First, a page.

HHS Issues Guidance Expanding Hospital Visitation Rights for Patients

September 16, 2011

The Department of Health and Human Services (HHS) announced new guidance on September 7 to support enforcement of rules protecting hospital patients’ right to choose their own visitors, including same-sex partners, and of rules that affirm patients’ rights to execute advance directives. These rules, finalized by the Centers for Medicare & Medicaid Services (CMS) in November 2010, updated the Conditions of Participation (CoPs) and, therefore, apply to all hospitals that participate in Medicare and Medicaid. The guidance also supports enforcement of the right of patients to designate the person of their choice, including a same-sex partner, to make medical decisions on their behalf should they become incapacitated.

Among other things, the new CoPs require hospitals to have written policies and procedures addressing patients’ visitation rights and to explain to all patients their right to choose who may visit them during an inpatient stay, as well as their right to withdraw such consent to visitation at any time. The rules expressly prohibit discrimination within a visitation policy on the basis of race, color, national origin, religion, sex, gender identity, sexual orientation or disability.

Existing CoPs also protect the rights of hospital patients to have representatives who can act on their behalf. HHS has updated the guidance for these rules to emphasize that hospitals should give deference to patients’ wishes concerning their representatives, whether expressed in writing, orally or through other evidence, unless prohibited by state law. When a patient is unable to make medical decisions upon hospital admission and there are no written advance directives on file, an individual asserting that he or she is the patient’s spouse, domestic partner, parent or other family member should be taken at his or her word without supporting documentation, unless multiple individuals claim to represent the patient or the hospital has reason to question the relationship.

Furthermore, the guidance amends existing CoPs that affirm the rights of patients to formulate advance directives by requiring notice to patients of their right to formulate advance directives. The guidance instructs that for incapacitated individuals and those otherwise unable to communicate, a hospital may provide advance directive information to a patient representative. With this guidance, auditors are directed to ask to see policies and procedures related to the revised CoPs and will review records, as well as interview hospital staff, to ensure the policies are being followed appropriately.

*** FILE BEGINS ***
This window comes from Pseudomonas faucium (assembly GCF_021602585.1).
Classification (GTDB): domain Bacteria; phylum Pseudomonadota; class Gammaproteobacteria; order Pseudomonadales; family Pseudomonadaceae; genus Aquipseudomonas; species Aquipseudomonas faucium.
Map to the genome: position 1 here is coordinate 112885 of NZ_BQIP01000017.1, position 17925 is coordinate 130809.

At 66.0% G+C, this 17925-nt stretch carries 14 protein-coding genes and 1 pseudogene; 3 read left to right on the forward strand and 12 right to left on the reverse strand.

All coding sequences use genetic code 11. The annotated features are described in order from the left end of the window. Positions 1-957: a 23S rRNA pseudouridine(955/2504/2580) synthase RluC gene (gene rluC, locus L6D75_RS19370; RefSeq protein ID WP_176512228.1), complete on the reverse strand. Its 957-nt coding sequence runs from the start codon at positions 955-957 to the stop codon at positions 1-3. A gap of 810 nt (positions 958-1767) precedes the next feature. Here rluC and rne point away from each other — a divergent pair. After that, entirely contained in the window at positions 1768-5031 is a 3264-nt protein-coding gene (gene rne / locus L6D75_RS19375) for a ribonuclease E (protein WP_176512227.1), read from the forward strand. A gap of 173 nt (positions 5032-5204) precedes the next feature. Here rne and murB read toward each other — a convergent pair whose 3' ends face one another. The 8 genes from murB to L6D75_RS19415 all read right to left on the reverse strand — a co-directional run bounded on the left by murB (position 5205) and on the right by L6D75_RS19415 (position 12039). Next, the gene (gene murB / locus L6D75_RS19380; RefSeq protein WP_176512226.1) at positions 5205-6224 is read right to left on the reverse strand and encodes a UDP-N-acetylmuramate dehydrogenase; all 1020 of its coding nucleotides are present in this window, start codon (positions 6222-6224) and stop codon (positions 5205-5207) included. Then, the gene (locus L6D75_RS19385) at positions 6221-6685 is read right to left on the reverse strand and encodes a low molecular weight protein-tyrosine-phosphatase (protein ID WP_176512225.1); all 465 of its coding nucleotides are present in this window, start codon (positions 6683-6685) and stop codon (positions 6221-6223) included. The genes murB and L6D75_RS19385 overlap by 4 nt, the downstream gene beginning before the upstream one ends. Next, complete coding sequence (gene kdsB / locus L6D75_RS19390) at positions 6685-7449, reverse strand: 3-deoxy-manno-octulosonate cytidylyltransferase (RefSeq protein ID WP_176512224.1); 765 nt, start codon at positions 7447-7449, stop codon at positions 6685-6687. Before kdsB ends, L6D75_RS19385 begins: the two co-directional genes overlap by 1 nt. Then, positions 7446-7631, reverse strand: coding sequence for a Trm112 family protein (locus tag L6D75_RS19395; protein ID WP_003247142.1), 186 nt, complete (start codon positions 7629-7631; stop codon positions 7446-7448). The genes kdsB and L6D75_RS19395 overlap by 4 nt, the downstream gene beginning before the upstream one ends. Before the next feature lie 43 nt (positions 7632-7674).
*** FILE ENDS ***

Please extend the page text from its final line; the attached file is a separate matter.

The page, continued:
CMS also sent a letter on September 7 to State Survey Agencies (SSAs), which conduct on-site inspections of hospitals on behalf of CMS. The letter highlights the equal visitation and representation rights requirements and directs SSAs to be aware of the guidance when evaluating hospitals’ compliance with CoPs.

In order to ensure compliance with this guidance, all providers should consider using National Healthcare Decisions Day, on April 16, to:

  • reexamine any existing advance directives policies and/or create new ones;
  • document, in a prominent part of the patient’s record, whether the patient has an advance directive;
  • ensure that their professional and support staff are educated on the topic; and
  • ensure that they have up-to-date information and forms available for their patients that are consistent with applicable state law.

National Healthcare Decisions Day , which is a grassroots collaborative effort of a broad array of organizations and providers across the country, also exists to inspire providers themselves to take personal action with respect to advance care planning. Indeed, all providers are potential patients, too. On or before April 16, all Americans are encouraged to discuss and document their healthcare wishes, regardless of what they may be. Note: this nationwide advance directives educational event was founded and is chaired by Nathan Kottkamp (contact information below).

For assistance with advance directives issues, including development of policies and staff education, or any other questions about healthcare ethics, please contact: